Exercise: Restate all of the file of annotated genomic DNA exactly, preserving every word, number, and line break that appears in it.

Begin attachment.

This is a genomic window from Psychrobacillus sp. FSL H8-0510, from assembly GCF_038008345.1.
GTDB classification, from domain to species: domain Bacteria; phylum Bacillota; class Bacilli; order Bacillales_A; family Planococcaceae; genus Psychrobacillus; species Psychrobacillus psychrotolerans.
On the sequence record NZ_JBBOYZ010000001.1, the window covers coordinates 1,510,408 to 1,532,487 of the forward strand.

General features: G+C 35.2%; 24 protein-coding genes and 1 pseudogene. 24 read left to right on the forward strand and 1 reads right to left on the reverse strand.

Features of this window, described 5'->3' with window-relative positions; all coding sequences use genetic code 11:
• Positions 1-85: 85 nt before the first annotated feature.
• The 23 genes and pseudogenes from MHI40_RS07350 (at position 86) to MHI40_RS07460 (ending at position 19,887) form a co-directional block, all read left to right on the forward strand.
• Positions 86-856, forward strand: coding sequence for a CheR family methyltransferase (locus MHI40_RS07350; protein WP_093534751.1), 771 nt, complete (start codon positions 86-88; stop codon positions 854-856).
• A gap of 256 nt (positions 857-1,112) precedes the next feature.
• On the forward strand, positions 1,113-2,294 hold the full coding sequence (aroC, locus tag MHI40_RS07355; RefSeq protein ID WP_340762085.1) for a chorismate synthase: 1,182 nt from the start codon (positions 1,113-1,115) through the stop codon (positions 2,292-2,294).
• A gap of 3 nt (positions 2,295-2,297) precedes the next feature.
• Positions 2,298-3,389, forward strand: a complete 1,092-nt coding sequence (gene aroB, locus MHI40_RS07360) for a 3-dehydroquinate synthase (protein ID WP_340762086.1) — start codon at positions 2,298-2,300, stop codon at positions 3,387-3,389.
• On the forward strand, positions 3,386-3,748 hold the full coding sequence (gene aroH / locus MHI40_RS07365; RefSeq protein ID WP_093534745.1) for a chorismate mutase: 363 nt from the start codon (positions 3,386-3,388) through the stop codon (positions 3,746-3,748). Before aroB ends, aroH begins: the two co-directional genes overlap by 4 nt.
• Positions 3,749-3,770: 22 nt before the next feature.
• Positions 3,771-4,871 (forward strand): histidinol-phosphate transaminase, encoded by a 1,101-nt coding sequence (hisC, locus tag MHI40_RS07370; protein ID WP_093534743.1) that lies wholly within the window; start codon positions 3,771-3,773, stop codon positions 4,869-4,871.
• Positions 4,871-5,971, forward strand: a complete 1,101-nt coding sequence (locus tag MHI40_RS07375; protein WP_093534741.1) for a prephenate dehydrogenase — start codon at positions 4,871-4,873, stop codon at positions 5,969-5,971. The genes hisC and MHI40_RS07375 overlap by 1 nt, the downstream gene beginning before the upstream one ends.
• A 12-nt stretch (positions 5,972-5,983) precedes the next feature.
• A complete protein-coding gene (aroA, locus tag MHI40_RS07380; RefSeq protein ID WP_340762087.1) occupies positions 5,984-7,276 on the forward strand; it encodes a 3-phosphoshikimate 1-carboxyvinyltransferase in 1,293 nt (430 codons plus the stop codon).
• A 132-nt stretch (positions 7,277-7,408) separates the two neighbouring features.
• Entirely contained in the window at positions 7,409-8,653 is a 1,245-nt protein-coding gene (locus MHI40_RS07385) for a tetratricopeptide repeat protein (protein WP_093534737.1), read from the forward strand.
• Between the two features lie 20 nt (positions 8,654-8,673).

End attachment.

This is a genomic window from Psychrobacillus sp. FSL H8-0510, from assembly GCF_038008345.1.
GTDB classification, from domain to species: domain Bacteria; phylum Bacillota; class Bacilli; order Bacillales_A; family Planococcaceae; genus Psychrobacillus; species Psychrobacillus psychrotolerans.
On the sequence record NZ_JBBOYZ010000001.1, the window covers coordinates 1,510,408 to 1,532,487 of the forward strand.

General features: G+C 35.2%; 24 protein-coding genes and 1 pseudogene. 24 read left to right on the forward strand and 1 reads right to left on the reverse strand.

Features of this window, described 5'->3' with window-relative positions; all coding sequences use genetic code 11:
• Positions 1-85: 85 nt before the first annotated feature.
• The 23 genes and pseudogenes from MHI40_RS07350 (at position 86) to MHI40_RS07460 (ending at position 19,887) form a co-directional block, all read left to right on the forward strand.
• Positions 86-856, forward strand: coding sequence for a CheR family methyltransferase (locus MHI40_RS07350; protein WP_093534751.1), 771 nt, complete (start codon positions 86-88; stop codon positions 854-856).
• A gap of 256 nt (positions 857-1,112) precedes the next feature.
• On the forward strand, positions 1,113-2,294 hold the full coding sequence (aroC, locus tag MHI40_RS07355; RefSeq protein ID WP_340762085.1) for a chorismate synthase: 1,182 nt from the start codon (positions 1,113-1,115) through the stop codon (positions 2,292-2,294).
• A gap of 3 nt (positions 2,295-2,297) precedes the next feature.
• Positions 2,298-3,389, forward strand: a complete 1,092-nt coding sequence (gene aroB, locus MHI40_RS07360) for a 3-dehydroquinate synthase (protein ID WP_340762086.1) — start codon at positions 2,298-2,300, stop codon at positions 3,387-3,389.
• On the forward strand, positions 3,386-3,748 hold the full coding sequence (gene aroH / locus MHI40_RS07365; RefSeq protein ID WP_093534745.1) for a chorismate mutase: 363 nt from the start codon (positions 3,386-3,388) through the stop codon (positions 3,746-3,748). Before aroB ends, aroH begins: the two co-directional genes overlap by 4 nt.
• Positions 3,749-3,770: 22 nt before the next feature.
• Positions 3,771-4,871 (forward strand): histidinol-phosphate transaminase, encoded by a 1,101-nt coding sequence (hisC, locus tag MHI40_RS07370; protein ID WP_093534743.1) that lies wholly within the window; start codon positions 3,771-3,773, stop codon positions 4,869-4,871.
• Positions 4,871-5,971, forward strand: a complete 1,101-nt coding sequence (locus tag MHI40_RS07375; protein WP_093534741.1) for a prephenate dehydrogenase — start codon at positions 4,871-4,873, stop codon at positions 5,969-5,971. The genes hisC and MHI40_RS07375 overlap by 1 nt, the downstream gene beginning before the upstream one ends.
• A 12-nt stretch (positions 5,972-5,983) precedes the next feature.
• A complete protein-coding gene (aroA, locus tag MHI40_RS07380; RefSeq protein ID WP_340762087.1) occupies positions 5,984-7,276 on the forward strand; it encodes a 3-phosphoshikimate 1-carboxyvinyltransferase in 1,293 nt (430 codons plus the stop codon).
• A 132-nt stretch (positions 7,277-7,408) separates the two neighbouring features.
• Entirely contained in the window at positions 7,409-8,653 is a 1,245-nt protein-coding gene (locus MHI40_RS07385) for a tetratricopeptide repeat protein (protein WP_093534737.1), read from the forward strand.
• Between the two features lie 20 nt (positions 8,654-8,673).